By Darn Tough Vermont

What the Appalachian Trail Means to Darn Tough

May 28, 2024

At Darn Tough Vermont, our mission is to make the world’s best socks, here in Vermont, and back them with an Unconditional Lifetime Guarantee. We’re pretty sure no one puts that guarantee to the test more than thru hikers.

We have several Appalachian Trail thru-hikers on staff, including in product development, who help us make better socks. And with the A.T. running right through our home state of Vermont, the trail holds a special place in our hearts.

Our A.T. experience isn’t limited to Vermont though. Here are some first-hand testimonials from Darn Tough employees on what the Appalachian Trail means to them.

Owen R., Product Line Manager

To me, the A.T. means freedom. A freedom to explore, learn, and be my truest self. A freedom to find common ground with other likeminded people, or enjoy a simple solitude in the wilderness. The A.T. and its legacy are a celebration of this freedom, as well as nature, grit, and the tradition of determination and self-sufficiency that it takes when finding oneself.

I thru-hiked the trail northbound (NOBO) in 2017. I’ve also hiked the 100 miles that overlap the Long Trail in southern Vermont three other times. I have so many favorite moments tied to my A.T. thru-hike. One in particular, took place at dusk in the Grayson Highlands.

Owen R., Product Line Manager; Darn Tough Vermont

Like many other favorite moments on Trail, this was a night that I chose to keep hiking past my original destination given how perfect everything felt. The highlands are famous for wild ponies, which I was lucky enough to see as golden hour set in. I descended the rocky, brushy trail and crossed the 500-mile point for my northbound hike.

As the sun set, I walked into a shelter and was welcomed by a jovial crowd who had all just shared a similar experience. You hang your food in the Highlands to preserve it from wildlife, including wild ponies. In the night we heard the clip-clop of the ponies on the lookout for any food.

And I have to share a high-level memory I have of the many people who helped me along the way. The kindness of strangers for rides, encouragement, and trail magic made it all possible.

Brandon S., Project Producer

The Appalachian Trail, aka “the Footpath for the People,” is a unique trail that I have had the opportunity to explore in bits of pieces in both Maryland and Vermont.

For the past few years, I’ve been part of a team of Darn Tough Vermont employees that has teamed up with Nancy and Jeff Comstock to feed A.T. hikers between Killington and Woodstock.

That is where I have been able to meet thru-hikers from all walks of life and hear their stories of their journey, either southbound (SOBO) or NOBO, on the trail. Being able to listen to their stories as we share a meal together is an enriching experience that has made me excited to hopefully take on a thru-hike journey of my own one day.

Jenny H., Content Strategist

“When you reach New Hampshire, you’ve hiked 75% of the distance and completed 25% of the work.” — An A.T. Thru Hiker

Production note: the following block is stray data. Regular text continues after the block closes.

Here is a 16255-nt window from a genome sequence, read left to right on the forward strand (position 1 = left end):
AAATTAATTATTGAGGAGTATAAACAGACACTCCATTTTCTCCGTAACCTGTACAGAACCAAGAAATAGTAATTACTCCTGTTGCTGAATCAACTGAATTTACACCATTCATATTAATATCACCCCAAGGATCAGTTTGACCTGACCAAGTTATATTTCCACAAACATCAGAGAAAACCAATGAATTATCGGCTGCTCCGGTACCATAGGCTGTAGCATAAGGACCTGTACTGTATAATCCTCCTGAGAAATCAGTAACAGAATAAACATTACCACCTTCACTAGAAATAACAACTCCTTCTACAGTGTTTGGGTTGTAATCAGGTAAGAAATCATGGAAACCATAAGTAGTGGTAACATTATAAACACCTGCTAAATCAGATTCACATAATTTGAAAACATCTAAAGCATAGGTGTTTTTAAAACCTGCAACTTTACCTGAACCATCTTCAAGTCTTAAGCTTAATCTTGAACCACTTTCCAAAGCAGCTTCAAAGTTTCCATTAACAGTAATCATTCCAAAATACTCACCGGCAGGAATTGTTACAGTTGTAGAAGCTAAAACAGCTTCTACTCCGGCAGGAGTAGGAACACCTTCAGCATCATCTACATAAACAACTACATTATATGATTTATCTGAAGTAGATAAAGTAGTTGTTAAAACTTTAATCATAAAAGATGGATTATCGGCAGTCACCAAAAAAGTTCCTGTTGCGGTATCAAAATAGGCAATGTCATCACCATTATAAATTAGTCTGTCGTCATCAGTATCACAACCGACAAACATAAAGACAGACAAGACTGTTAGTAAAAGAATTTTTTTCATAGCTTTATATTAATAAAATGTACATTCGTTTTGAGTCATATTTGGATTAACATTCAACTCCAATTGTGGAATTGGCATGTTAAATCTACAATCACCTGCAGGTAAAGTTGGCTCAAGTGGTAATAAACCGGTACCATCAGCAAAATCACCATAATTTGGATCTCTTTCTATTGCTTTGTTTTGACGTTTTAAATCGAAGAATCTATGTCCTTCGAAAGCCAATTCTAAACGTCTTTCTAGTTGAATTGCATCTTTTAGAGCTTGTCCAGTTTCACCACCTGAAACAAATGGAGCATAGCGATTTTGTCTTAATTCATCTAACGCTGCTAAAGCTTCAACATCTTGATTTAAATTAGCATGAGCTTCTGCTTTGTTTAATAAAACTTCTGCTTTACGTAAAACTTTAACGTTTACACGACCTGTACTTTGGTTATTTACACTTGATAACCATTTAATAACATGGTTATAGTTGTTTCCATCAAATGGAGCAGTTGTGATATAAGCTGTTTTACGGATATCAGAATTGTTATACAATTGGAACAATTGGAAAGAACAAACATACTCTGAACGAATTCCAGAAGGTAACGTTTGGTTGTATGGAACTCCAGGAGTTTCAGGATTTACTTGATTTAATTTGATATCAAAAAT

I was a young teen when a bearded, classically smelly thru-hiker told me that adage over a bowl of soup in the Zealand Falls hut. His statement filled me with pride for my home state and the mountains I had learned to hike on.

Growing up in Northern New Hampshire, I spent countless hours and miles hiking the White Mountains with my dad, bagging our forty-eight 4,000-footers and beyond. Many of those miles were spent following the white blazes of the A.T.

Jenny H., Content Strategist; Darn Tough Vermont

A few key memories:

  • Duct-taping my boot back together after the seam gave out on the Fishin’ Jimmy Trail
  • My feet complaining that there is no end to the rock steps of the Liberty Springs Trail
  • Snacking on leftover, cold pancakes (free!) in the Greenleaf Hut before making the final ascent of Mt. Lafayette
  • Sighting the Cog Railway and racing up the Crawford Path to try beat the train car to the summit of Mt. Washington

From chats on summits to shared mealtimes in huts, running into thru hikers is one of my favorites reasons to stop and listen. My dad and I ask for their stories, impressions, and thru-hiking tips; we love listening…and scheming about our own future A.T. thru-hike.

Kevin S., Ecommerce Experience Manager

I was born and raised in the metro NY area; my father was a college professor and had the summers off, which meant we spent our summers on month-long to two-month-long camping trips. As a result, I was falling in love with the outdoors and hiking trails up and down the East Coast from a young age. It was only a matter of time before parts of the famed Appalachian Trail ended up on our travel list.

Since those early hikes on the A.T., I’ve spent most of my adult life working in the outdoor industry and have seen the A.T. through a bunch of lenses. Whether it’s thru-hiking, speed records, part of someone’s Triple Crown (the three major U.S. long-distance hiking trails — Appalachian Trail, Pacific Crest Trail, and Continental Divide Trail), just backpacking parts of it each year, or winter travelling, it has remained a constant icon for me to appreciate.